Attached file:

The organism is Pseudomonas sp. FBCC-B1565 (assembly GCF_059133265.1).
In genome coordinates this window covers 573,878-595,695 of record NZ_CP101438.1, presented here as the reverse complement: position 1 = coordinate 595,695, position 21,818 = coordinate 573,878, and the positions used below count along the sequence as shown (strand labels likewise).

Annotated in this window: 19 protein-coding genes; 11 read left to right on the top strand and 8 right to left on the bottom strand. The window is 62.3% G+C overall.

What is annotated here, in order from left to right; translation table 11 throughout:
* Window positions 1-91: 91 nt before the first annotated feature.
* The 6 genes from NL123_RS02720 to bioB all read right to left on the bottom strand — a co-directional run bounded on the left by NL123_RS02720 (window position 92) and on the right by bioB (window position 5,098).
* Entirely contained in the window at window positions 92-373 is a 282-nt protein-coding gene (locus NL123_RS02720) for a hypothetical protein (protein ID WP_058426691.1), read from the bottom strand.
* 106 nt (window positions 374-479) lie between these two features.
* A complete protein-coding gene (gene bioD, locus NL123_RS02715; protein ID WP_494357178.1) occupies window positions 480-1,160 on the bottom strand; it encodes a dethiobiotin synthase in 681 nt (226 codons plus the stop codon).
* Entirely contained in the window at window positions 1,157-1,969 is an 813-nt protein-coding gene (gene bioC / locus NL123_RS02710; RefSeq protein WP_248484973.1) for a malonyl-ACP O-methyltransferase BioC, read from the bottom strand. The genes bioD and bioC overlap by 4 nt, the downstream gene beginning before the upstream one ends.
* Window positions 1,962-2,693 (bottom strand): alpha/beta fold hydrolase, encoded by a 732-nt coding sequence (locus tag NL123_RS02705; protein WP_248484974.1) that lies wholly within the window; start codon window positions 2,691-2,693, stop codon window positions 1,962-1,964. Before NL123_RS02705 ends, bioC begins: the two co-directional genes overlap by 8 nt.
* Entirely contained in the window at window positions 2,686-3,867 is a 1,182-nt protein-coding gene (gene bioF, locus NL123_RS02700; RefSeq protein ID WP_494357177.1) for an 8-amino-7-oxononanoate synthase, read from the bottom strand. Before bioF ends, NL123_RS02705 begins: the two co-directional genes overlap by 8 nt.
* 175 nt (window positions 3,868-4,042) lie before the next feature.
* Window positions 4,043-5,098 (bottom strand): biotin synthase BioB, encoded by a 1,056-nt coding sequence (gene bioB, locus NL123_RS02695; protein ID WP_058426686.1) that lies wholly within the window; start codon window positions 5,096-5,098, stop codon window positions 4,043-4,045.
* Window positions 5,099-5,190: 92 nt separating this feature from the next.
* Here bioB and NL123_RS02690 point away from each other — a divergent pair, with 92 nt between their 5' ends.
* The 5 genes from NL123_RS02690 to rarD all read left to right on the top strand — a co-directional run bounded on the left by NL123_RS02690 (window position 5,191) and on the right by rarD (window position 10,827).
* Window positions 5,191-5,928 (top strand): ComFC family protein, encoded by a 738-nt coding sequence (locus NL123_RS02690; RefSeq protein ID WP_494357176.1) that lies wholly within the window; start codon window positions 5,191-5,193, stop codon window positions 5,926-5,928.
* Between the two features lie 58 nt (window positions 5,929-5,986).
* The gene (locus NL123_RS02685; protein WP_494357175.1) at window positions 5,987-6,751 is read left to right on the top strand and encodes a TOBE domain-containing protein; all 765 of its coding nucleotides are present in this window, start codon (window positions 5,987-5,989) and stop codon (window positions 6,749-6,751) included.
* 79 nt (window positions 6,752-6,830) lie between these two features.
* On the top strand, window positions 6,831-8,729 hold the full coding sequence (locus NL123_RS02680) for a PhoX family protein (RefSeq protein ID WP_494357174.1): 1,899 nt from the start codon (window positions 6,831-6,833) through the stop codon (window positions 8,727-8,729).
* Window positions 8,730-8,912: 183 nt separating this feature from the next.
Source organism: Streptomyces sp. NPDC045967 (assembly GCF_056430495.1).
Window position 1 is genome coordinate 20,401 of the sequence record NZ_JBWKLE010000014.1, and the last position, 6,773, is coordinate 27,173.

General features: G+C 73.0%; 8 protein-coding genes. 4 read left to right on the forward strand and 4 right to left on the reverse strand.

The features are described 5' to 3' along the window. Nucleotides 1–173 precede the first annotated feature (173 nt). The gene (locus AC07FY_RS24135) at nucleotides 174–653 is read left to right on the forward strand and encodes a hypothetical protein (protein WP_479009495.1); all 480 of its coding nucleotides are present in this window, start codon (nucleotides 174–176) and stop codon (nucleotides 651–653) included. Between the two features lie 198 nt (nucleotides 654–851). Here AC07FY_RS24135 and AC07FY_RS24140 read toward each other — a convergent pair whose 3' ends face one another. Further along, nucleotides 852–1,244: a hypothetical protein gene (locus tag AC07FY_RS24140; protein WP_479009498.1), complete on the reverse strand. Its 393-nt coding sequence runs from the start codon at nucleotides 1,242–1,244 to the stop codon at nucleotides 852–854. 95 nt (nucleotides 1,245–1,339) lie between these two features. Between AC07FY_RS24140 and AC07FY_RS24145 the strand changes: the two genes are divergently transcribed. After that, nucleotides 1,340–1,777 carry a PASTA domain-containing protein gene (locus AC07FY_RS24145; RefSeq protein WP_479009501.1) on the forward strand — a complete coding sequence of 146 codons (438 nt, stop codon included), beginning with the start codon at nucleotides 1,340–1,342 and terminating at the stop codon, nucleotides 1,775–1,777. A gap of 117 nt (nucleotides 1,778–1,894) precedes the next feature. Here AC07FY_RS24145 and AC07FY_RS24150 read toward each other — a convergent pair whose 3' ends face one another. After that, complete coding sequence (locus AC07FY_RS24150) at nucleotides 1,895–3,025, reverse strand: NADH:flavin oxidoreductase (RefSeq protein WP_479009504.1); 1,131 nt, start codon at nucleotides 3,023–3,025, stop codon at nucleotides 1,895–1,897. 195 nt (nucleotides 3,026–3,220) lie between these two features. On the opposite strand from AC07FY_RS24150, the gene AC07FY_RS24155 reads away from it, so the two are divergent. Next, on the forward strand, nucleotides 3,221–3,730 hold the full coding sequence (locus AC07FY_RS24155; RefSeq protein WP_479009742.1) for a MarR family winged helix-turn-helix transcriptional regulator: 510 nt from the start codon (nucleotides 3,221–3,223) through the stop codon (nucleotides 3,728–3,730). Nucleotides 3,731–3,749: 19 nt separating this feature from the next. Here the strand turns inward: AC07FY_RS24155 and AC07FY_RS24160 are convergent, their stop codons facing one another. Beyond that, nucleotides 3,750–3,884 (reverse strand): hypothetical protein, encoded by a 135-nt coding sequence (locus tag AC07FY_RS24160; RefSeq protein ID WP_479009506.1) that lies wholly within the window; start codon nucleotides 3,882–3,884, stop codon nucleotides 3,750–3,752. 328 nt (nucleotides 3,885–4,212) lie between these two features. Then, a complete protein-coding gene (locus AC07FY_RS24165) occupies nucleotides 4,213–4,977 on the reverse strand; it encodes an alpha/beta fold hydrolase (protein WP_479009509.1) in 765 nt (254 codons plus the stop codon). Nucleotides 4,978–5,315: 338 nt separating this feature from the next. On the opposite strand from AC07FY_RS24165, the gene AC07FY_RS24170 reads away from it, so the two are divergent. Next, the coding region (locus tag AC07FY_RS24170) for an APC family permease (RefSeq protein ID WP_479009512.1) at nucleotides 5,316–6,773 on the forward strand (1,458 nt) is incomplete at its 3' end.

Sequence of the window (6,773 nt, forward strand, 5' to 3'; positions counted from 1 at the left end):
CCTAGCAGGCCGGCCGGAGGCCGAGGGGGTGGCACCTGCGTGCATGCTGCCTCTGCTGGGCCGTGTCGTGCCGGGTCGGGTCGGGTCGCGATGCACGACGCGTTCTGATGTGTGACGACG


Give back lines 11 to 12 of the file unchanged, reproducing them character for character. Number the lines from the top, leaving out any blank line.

* Window positions 1,962-2,693 (bottom strand): alpha/beta fold hydrolase, encoded by a 732-nt coding sequence (locus tag NL123_RS02705; protein WP_248484974.1) that lies wholly within the window; start codon window positions 2,691-2,693, stop codon window positions 1,962-1,964. Before NL123_RS02705 ends, bioC begins: the two co-directional genes overlap by 8 nt.
* Entirely contained in the window at window positions 2,686-3,867 is a 1,182-nt protein-coding gene (gene bioF, locus NL123_RS02700; RefSeq protein ID WP_494357177.1) for an 8-amino-7-oxononanoate synthase, read from the bottom strand. Before bioF ends, NL123_RS02705 begins: the two co-directional genes overlap by 8 nt.